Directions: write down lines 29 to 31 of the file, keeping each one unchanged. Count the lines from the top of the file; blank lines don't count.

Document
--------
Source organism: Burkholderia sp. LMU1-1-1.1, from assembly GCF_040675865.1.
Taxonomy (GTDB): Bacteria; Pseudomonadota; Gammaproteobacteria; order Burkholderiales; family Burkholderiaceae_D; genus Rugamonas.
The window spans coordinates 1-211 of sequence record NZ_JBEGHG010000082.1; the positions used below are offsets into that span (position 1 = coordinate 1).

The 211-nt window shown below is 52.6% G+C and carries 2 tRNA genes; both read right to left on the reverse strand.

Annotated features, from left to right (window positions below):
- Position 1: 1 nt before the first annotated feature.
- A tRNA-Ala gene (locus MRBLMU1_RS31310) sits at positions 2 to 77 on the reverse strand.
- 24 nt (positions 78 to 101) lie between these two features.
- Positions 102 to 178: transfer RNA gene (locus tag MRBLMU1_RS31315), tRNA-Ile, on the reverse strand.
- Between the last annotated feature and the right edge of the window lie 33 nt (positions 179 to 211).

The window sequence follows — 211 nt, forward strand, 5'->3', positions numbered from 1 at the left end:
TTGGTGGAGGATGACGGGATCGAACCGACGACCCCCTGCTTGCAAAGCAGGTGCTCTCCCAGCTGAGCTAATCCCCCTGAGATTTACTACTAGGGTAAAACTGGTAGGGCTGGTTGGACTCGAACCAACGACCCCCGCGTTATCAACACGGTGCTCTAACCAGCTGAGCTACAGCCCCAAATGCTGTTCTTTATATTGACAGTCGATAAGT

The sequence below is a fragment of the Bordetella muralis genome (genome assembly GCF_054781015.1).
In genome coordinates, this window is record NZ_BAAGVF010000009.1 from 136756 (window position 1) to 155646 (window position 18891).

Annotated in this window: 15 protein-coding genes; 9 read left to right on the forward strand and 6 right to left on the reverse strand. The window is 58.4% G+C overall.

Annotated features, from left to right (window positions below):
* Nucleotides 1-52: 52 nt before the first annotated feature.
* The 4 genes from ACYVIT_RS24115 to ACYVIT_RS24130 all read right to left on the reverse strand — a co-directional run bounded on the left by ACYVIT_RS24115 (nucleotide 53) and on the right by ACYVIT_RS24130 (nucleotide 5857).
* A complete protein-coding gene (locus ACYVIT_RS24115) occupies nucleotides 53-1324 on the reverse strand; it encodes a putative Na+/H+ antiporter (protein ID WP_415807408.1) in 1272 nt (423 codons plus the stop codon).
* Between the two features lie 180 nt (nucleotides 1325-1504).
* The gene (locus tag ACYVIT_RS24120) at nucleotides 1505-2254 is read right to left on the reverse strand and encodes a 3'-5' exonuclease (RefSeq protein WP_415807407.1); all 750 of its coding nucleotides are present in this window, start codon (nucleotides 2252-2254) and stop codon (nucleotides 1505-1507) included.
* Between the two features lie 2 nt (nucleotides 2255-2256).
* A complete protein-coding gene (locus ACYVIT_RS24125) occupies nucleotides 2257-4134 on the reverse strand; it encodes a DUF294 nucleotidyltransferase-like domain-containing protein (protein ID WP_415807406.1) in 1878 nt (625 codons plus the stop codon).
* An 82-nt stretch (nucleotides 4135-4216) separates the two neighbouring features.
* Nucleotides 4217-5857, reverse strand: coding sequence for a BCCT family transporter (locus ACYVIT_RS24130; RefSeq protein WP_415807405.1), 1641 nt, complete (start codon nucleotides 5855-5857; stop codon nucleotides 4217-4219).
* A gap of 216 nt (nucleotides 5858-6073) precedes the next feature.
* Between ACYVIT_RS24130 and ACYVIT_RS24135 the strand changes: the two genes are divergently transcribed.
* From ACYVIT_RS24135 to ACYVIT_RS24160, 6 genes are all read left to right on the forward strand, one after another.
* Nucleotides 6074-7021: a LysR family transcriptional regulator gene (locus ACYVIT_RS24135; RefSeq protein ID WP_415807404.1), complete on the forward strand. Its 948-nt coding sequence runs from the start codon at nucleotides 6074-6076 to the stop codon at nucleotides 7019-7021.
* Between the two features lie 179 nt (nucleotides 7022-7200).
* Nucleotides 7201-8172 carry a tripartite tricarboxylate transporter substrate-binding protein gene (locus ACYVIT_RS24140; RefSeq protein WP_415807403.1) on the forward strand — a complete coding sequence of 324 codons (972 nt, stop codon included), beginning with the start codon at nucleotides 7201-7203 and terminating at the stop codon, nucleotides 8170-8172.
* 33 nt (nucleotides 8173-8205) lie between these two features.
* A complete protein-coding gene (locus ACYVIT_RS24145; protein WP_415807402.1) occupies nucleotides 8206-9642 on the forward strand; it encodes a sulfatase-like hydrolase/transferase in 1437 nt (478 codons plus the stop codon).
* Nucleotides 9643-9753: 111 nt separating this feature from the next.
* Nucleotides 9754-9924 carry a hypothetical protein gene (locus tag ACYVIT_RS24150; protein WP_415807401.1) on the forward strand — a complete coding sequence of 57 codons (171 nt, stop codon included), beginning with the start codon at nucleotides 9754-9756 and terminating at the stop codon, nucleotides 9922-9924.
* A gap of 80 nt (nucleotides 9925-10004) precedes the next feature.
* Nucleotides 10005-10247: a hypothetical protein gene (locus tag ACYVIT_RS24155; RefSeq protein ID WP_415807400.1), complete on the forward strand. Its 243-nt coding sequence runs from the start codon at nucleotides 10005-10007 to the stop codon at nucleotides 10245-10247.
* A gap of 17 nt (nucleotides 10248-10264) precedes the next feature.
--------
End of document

* Nucleotides 6074-7021: a LysR family transcriptional regulator gene (locus ACYVIT_RS24135; RefSeq protein ID WP_415807404.1), complete on the forward strand. Its 948-nt coding sequence runs from the start codon at nucleotides 6074-6076 to the stop codon at nucleotides 7019-7021.
* Between the two features lie 179 nt (nucleotides 7022-7200).
* Nucleotides 7201-8172 carry a tripartite tricarboxylate transporter substrate-binding protein gene (locus ACYVIT_RS24140; RefSeq protein WP_415807403.1) on the forward strand — a complete coding sequence of 324 codons (972 nt, stop codon included), beginning with the start codon at nucleotides 7201-7203 and terminating at the stop codon, nucleotides 8170-8172.